April 23, 2018 Aquaponics No Comments

The global need for more and more food has made allowances for some agricultural methods with questionable ethics.

One of these is continual deforestation to create arable land. Many forest clearers burn hundreds of acres of rainforest. This not only decreases the Earth’s ability to sequester carbon and accelerates climate change, but it destroys the homes of hundreds of animals.

When forest clearers burn down the trees, the layer of ash left on the ground makes the soil super-fertile. But this only lasts for a few years and then the soil is depleted. Large amounts of fertilizers are then used in an attempt to make the land viable for a little longer, however these chemicals pollute surrounding streams and affect fish and aquatic life. When even fertilizer cannot make food grow, the land is abandoned for animal grazing.

The farmers will then cut down more trees and start the process again.

Traditional farming methods are still holding strong but for one reason only – it’s what we’ve always done. The sad fact is that we have used the world’s resources for our own ends long enough, and we’ve abused the earth to the point that we are damaging ourselves and our future generations.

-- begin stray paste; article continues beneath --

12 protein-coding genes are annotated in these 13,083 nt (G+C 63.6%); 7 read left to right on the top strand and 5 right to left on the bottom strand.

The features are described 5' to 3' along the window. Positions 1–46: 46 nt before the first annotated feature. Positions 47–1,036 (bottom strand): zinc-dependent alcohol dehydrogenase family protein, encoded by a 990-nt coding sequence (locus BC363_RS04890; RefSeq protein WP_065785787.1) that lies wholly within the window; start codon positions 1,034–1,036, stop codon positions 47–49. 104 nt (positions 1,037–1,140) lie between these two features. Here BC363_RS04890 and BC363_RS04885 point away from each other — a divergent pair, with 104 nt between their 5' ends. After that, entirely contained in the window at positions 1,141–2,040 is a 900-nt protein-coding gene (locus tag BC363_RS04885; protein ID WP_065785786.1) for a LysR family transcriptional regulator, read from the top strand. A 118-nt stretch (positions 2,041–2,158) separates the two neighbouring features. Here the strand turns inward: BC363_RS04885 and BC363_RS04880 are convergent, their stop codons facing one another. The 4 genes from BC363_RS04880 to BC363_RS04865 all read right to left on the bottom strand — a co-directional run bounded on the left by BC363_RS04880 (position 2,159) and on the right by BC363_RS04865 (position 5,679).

Aquaponics can save the rainforests! Credit: pfly (Flickr)

Aquaponics can save the rainforests! Credit: pfly (Flickr)

How long can this continue?

In 1500 AD, the Amazon rainforest in Brazil was home to roughly 6 million indigenous people. Today there are less than 250,000 and this number is quickly dwindling. If this continues there soon won’t be any rainforest left to save.

With aquaponics providing a way to grow food that is faster, cheaper, and without the huge amounts of land and water required for sustaining it, farmers and consumers the world over can get the food and income they need – and we can rest easy in our beds!

It is the ultimate in sustainable farming, and could very realistically save the rainforests!

Aquaponics in India will soon be offering consultancy services. Please contact us for more details.

Written by Pippa Woodhead
Being a health-nut, London born Pippa has struggled to adjust to the lack of availability of lettuce and kale since re-locating to India. Previously naive to the extent of the worlds food struggles, she has now become obsessed with sustainability in food production and especially in India where it needs it the most (plus she’s also hoping to get her hands on some kale any day now). When she’s not writing for Aquaponics in India, she is usually found with her head in a book or in the kitchen experimenting with new vegetarian recipes.